• Hodgkins seemed to be enjoying himself in natureduring his ride (Moon exalted in Taurus, also in traditional astrology Moon is in joy in “Hodgkins’ 3rd house), either became extremely attracted to Natti when he saw her (Moon in Venus’ sign Taurus, Venus in Moon’s sign Cancer—mutual reception, also in traditional astrology Venus is in joy in “Hodgkins’ 5th house) and/or became extremely vulnerable to her response to him/his response to the dog, like Hodgkins’ own dignity itself was challenged (Moon opposed Mars/Saturn).

Let’s glance at the decanic regions/tarot minor arcana associated with the planetary placements (we’ll exclude the angles since the exact time is unknown):

  • Sun/Mercury/Venus: 2 of Cups (Love)
  • Saturn (as it just went back into 1st face of Scorpio, even though close enough to 2nd face of Scorpio): 5 of Cups (Disappointment)
  • Mars: 6 of Cups (Pleasure)
  • Jupiter: 2 of Disks (Change)
  • Moon: 7 of Disks (Failure)

I speculated this moment in time due to the fact the Mean North Node of the Moon (Rahu) was conjunct the MC/midheaven, which of course would mean the South Node (Ketu) was conjunct the IC/nadir. Note that the planets that rule the signs symbolizing Natti and Hodgkins—Mercury and Jupiter, respectively—are also the rulers of the midheaven (Gemini: Mercury) and nadir (Sagittarius: Jupiter). And their tarot minor arcana are also compelling:

  • MC: 8 of Swords (Interference)
  • IC: 8 of Wands (Swiftness)

Given what can be gleaned by consulting a forensic chart in this particular case, these decans—the MC’s Jupiter in Gemini 1st face and the IC’s Mercury in Sagittarius 1st face—it seems these two may be archetypally accurate, as Rahu is known as an area of increase in a malefic sense, and Ketu as a decrease in the same, often known by the adages the head and tail of the dragon, respectively.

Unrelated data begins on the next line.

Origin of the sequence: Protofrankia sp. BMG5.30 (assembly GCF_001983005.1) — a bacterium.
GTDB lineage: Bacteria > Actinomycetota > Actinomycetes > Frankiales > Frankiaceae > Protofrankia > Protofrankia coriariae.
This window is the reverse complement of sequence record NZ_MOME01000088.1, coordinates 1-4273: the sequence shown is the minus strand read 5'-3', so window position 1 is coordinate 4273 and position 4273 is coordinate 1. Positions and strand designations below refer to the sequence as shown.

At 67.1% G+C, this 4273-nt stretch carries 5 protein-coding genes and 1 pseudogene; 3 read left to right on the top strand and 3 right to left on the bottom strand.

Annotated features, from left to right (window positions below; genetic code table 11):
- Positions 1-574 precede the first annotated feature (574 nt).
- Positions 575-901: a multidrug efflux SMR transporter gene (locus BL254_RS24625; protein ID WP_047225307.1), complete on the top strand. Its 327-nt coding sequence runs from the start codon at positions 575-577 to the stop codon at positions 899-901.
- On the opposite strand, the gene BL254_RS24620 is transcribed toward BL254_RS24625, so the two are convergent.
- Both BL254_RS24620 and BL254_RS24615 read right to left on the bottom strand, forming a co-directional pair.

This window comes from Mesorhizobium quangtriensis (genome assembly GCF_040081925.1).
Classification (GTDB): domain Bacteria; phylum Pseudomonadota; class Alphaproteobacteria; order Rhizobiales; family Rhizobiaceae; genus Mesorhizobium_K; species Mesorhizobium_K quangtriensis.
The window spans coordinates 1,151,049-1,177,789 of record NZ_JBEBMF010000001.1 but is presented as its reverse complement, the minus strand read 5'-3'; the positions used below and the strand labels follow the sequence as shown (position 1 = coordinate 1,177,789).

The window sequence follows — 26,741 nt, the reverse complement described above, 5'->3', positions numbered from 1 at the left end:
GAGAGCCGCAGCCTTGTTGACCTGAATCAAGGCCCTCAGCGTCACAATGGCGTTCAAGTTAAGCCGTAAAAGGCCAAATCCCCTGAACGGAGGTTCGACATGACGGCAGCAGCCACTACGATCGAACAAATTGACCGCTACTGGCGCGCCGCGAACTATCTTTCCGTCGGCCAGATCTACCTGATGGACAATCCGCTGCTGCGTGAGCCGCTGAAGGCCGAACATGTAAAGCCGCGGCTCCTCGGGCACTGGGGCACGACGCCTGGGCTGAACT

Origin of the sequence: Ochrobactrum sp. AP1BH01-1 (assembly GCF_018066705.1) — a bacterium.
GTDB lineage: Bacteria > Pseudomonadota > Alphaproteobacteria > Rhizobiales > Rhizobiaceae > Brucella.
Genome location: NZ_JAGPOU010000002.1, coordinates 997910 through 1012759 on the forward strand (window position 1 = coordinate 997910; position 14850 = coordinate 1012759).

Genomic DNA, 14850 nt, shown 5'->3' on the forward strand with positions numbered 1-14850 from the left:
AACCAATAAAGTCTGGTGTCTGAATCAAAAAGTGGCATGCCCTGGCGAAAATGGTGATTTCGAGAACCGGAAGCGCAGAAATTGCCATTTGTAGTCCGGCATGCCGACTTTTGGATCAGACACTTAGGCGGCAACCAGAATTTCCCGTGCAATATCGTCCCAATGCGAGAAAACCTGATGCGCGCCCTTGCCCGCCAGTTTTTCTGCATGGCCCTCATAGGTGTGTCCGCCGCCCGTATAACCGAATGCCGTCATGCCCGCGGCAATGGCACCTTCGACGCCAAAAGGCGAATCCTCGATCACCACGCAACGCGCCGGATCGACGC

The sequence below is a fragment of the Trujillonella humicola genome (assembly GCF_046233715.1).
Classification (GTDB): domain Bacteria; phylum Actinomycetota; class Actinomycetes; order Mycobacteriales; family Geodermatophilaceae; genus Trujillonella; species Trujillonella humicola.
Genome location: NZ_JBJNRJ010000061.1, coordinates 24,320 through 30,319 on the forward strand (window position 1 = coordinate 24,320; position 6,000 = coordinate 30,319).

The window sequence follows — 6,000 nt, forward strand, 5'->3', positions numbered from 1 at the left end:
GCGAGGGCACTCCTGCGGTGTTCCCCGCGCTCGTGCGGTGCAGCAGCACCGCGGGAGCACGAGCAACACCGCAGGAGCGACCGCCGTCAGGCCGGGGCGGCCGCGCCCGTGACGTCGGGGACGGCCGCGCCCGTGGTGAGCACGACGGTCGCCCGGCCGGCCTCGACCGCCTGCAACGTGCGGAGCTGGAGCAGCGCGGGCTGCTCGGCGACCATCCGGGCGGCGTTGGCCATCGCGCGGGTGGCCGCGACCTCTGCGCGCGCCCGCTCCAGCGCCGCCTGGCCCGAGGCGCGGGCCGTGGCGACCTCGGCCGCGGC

Lastly, as Plutonian/Dionysian themes are strong in this post, it would be neglectful to not consider Pluto’s placement:

According to the ephemeris for 1984, Pluto had already been in early Scorpio; however, Pluto went retrograde on February 4, crossed back into Libra on May 19, went direct on July 9, entered back into Scorpio on August 29. Pluto went retrograde on February 6, 1985, but went back direct at 1 degree, 55 minutes of Scorpio on July 12, 1985.

Considering Pluto on the time of this posting today on December 30, 2021 is at 25 degrees, 54 minutes of Capricorn, since Anne Natti’s murder, Pluto has moved almost 90 degrees. So, in those few months in 1984, when Pluto was in domicile in Scorpio (a feature of modern astrological interpretation; yet, also the equivalent symbolism of the lord of the underworld being home), Pluto’s last visit into the sign of its detriment, Libra, occurred in this era, not to occur again for a long time, considering that Pluto takes 248 years to orbit the Sun.

Retrograde Pluto in Venus’ sign was from 1971-1984.